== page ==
A collection of postings on a range of issues is available on our website (www.mjacksongroup.ca). This month’s post is again from Ken Pope’s listserv, where he kindly provides daily summaries of current articles in the field.
Research Digest includes an article: “The “Learning Styles” Myth Is Still Prevalent Among Educators — And It Shows No Sign of Going Away” by Emily Reynold.
Here are some excerpts:
The idea that people learn better when taught in a way that matches their specific “learning style” — auditory, kinesthetic, visual or some combination of the three — is widely considered a myth.
Research has variously suggested that learners don’t actually benefit from their preferred style, that teachers and pupils have different ideas about what learning styles actually work for them, and that we have very little insight into how much we’re actually learning from various methods.
Despite this evidence, a large proportion of people — including the general public, educators and even those with a background in neuroscience — still believe in the myth. And a new review, published in Frontiers in Education, finds no signs of that changing.
The team looked at articles that focused on belief in learning styles published between 2009 and April 2020. Articles with participant groups that were not made up of educators or trainee educators were excluded from analysis, as were surveys that focused not on whether learning styles actually existed but on other opinions — whether they explain differences in achievement, for example. Data from over 15,000 educators were included in the analysis.Overall, 89.1% of participants believed that people learn better when instruction is matched to their learning styles. A total of 95.4% of trainee educators believed in learning styles — slightly higher than the 87.8% of qualified educators who showed similar beliefs.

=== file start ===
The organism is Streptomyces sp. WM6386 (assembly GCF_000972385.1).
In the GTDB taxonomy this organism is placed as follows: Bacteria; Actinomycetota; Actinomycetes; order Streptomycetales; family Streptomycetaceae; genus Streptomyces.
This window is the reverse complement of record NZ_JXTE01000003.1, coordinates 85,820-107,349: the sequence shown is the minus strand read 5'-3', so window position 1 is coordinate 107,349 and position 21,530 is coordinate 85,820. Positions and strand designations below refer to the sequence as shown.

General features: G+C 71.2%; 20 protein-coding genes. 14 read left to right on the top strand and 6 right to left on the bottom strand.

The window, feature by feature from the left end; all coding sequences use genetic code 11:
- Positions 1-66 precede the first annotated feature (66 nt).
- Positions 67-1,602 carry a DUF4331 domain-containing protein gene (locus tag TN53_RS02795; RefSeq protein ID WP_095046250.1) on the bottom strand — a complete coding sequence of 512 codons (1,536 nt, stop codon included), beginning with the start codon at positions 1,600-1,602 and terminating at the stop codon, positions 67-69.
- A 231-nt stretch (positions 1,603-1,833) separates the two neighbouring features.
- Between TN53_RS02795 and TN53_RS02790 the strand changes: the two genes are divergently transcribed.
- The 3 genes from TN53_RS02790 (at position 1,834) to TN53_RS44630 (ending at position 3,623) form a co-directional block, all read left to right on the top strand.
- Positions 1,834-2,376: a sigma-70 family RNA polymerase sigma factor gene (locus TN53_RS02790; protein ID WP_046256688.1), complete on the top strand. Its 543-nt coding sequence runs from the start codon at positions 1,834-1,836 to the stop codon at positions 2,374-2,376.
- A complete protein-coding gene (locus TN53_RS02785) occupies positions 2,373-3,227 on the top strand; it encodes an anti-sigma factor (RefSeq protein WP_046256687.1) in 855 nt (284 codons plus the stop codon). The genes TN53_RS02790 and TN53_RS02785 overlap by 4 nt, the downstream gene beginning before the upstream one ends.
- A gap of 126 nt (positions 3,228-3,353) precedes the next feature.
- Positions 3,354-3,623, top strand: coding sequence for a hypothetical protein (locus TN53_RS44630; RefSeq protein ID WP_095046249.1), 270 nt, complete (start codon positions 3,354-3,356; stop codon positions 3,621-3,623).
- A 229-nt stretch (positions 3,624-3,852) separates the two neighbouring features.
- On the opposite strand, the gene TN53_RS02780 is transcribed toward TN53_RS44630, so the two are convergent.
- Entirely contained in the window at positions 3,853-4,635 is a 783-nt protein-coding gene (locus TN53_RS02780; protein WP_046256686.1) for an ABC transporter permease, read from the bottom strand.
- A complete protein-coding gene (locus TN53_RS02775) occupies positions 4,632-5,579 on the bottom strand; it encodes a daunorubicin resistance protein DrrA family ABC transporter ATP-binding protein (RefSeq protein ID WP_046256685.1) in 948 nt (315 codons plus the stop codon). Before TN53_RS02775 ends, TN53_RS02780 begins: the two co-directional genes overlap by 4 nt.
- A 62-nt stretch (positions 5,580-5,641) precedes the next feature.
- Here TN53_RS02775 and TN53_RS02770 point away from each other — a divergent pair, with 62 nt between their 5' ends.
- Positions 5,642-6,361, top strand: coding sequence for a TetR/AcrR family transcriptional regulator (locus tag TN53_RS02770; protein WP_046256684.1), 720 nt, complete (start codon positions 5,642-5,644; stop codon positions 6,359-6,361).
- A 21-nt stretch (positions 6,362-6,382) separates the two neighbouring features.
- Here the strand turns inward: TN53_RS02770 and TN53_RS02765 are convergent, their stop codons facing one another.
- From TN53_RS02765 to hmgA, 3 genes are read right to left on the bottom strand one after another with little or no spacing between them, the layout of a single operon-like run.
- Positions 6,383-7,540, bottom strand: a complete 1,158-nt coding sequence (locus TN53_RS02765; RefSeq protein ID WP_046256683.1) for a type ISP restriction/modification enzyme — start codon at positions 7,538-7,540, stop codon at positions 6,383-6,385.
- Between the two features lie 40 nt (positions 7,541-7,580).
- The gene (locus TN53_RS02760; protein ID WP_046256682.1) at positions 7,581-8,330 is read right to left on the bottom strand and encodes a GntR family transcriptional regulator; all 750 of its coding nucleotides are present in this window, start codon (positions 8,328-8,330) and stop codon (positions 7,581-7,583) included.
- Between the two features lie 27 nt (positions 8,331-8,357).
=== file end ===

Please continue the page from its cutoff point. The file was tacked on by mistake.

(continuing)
And despite more widespread debunking of the myth, both in academic publishing and the mainstream media, there was no significant decrease in belief in studies conducted more recently.
This had a real impact on how teachers worked: in the seven studies that measured use or planned use of learning style-matched teaching, 79.7% of educators said they used or intended to use matched teaching methods.
Interventions designed to disavow educators of their belief in learning styles did seem to make some difference, however — in the four studies that utilised training for these purposes, belief decreased significantly, from 78.4% to 37.1%.
The myth of learning styles, it seems, is as pervasive as ever.
Future research could also look at the consequences of learning style-matched teaching — does it actually matter if the myth is perpetuated, and does it have a serious impact on how people learn?
Studying how training can educate teachers on the learning style myth could also help us understand how it spreads and why it sticks — and might help students get the most out of education at the same time.
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“Still, a man hears what he wants to hear and disregards the rest.”—”The Boxer” (1968), words and music by Paul Simon